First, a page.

(ORDO NEWS) — Dark matter is a slippery substance. As far as we can tell, it must exist for our current models of the universe to work. But not only can’t we see it, feel it, or interact with it in any way, we’re not even sure what dark matter really is.
However, we do have some clues, such as how dark matter can interact or “talk” with ordinary matter through gravity. How this interaction occurs remains a mystery, but new work suggests that something called “non-minimal coupling” may be the solution.
“We asked ourselves: Is gravity wrong or are we just missing something important about the nature of dark matter?
What if dark matter and standard ‘baryonic’ matter interact differently than we always imagined?” explain the three authors, cosmologists Giovanni Gandolfi, Andrea Lapi and Stefano Liberati, in a press statement about their work.
“With our study, we tried to answer these intriguing questions.”
Our best guess for what dark matter might be is the cold, weakly interacting massive particles that experimental physicists around the world have been trying to detect for decades but have yet to find.
Despite how well this particular type of dark matter performs in our models, a few problems remain. One is called the “halo problem”, where the estimated density of dark matter in galaxies does not match what is known as an N-body simulation.
These models suggest that, in order to explain their current structure and motion, dark matter in low-matter galaxies must be “clustered” – meaning that it is most concentrated in the vicinity of the galaxy or beyond. But observations show that in most dwarf galaxies, dark matter is at the center.
This work is certainly not the first, and most likely not the last, to try to solve these dark matter problems, but the team has come up with a new tactic. The researchers suggest that if dark matter is not minimally related to gravity, then this solves the problem of cusps and another related problem called the radial acceleration ratio.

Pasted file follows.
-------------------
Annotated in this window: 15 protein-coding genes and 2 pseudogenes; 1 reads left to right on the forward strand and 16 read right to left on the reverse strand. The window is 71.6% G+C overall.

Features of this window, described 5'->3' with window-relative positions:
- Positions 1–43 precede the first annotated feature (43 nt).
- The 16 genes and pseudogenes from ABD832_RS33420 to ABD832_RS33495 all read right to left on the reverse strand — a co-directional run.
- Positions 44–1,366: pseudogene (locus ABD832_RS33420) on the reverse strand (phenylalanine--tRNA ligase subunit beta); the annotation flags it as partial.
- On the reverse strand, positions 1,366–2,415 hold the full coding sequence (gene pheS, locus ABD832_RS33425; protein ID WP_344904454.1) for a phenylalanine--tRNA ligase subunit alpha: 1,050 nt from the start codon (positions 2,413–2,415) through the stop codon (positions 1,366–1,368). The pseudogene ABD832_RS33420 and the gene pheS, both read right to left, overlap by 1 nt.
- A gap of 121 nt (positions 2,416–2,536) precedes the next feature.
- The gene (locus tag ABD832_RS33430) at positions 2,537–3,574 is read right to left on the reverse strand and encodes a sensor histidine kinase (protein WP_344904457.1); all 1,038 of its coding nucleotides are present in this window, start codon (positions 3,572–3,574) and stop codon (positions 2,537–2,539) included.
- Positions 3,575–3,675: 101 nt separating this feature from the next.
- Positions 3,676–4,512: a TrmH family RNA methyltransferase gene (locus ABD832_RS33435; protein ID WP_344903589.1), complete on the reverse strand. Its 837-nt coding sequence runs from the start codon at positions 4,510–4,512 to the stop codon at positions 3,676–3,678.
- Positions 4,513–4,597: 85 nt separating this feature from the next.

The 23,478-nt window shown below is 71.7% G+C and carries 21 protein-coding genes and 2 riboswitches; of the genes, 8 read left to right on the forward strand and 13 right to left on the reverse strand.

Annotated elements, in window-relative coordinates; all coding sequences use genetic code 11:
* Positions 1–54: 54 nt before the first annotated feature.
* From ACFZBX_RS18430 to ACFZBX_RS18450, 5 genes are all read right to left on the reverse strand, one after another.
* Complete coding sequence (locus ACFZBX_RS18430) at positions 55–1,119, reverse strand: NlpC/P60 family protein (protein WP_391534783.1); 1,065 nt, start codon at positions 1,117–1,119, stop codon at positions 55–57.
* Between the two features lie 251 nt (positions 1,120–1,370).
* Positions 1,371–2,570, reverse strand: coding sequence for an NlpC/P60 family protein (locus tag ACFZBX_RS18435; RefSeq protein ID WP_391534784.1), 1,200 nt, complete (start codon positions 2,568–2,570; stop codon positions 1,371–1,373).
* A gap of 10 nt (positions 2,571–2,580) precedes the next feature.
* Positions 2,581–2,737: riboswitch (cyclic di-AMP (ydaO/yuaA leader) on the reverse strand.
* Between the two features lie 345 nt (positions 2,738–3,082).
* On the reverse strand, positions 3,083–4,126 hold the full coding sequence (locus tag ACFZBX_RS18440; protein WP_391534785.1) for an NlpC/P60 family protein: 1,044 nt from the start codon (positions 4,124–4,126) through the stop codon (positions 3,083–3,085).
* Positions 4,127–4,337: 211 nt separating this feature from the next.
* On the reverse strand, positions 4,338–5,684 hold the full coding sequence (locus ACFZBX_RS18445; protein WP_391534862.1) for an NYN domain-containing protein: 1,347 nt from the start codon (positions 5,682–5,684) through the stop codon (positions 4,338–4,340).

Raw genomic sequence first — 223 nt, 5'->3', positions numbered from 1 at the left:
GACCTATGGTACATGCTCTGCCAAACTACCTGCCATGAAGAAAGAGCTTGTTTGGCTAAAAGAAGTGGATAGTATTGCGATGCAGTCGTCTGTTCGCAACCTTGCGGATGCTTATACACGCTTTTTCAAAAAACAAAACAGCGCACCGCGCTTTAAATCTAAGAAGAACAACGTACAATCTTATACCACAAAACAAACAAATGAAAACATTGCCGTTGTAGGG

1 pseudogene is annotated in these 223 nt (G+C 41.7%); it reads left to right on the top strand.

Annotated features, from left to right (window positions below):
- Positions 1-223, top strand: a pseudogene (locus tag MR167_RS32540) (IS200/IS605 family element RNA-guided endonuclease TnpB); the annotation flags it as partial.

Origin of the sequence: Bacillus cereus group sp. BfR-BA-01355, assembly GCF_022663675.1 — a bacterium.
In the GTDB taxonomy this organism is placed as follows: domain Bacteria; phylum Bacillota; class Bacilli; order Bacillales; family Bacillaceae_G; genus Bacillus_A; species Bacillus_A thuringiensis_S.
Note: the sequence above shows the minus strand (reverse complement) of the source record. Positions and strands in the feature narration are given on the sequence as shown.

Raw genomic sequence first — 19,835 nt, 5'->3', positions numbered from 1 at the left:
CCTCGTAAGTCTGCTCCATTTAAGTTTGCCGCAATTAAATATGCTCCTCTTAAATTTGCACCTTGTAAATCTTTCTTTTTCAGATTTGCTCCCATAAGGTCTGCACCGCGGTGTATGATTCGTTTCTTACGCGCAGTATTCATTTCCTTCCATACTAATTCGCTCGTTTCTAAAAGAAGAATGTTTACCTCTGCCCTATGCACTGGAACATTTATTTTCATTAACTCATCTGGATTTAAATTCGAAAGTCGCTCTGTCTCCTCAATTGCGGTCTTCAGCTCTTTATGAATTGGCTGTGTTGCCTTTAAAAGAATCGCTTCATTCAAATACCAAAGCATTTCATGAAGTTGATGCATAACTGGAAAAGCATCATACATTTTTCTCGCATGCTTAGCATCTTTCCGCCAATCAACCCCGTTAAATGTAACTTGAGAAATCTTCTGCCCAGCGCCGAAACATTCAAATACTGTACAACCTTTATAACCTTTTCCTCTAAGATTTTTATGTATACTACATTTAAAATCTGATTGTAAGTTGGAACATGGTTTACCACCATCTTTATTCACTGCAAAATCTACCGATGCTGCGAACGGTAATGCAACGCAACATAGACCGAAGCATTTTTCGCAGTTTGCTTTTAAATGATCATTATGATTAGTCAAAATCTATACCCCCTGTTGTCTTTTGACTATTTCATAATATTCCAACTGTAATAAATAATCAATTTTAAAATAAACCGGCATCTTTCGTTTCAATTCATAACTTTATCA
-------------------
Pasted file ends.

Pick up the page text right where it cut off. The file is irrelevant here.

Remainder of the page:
“In this paper, we propose another point of view for modifying the standard cold dark matter scheme to make it able to accurately describe the observed rotation curves of galaxies and at the same time faithfully reproduce the radial acceleration ratio,” the team writes in their new paper.
“The introduction of such a coupling could preserve the success of cold dark matter on large cosmological scales and at the same time improve its behavior in galactic systems.”
Non-minimal bonding is a bit of a misnomer. This means that dark matter is directly related to the curvature of spacetime, called the Einstein tensor. Simply put, this is a new type of interaction between dark matter and gravity. If there is a non-minimal connection, then dark matter interacts with space-time differently than ordinary matter.
“This feature of dark matter is not part of the new exotic fundamental physics,” the authors say.
“The existence of this non-minimal connection can only be explained with the help of known physics.”
This is just one of the hypotheses, and although it is in good agreement with the observational data that we have today, dark matter is still a complex beast. We’ll need a lot more research to determine if non-minimal coupling is really a feature of dark matter or just another hypothesis that pushes us to discover what’s really going on.
“The future of dark matter looks more rosy,” the authors note in a press statement.
“Further studies will be carried out to explore all the interesting implications of this proposed new feature of dark matter. We would not be surprised if we find that this non-minimal connection could solve other unanswered questions in the universe.”
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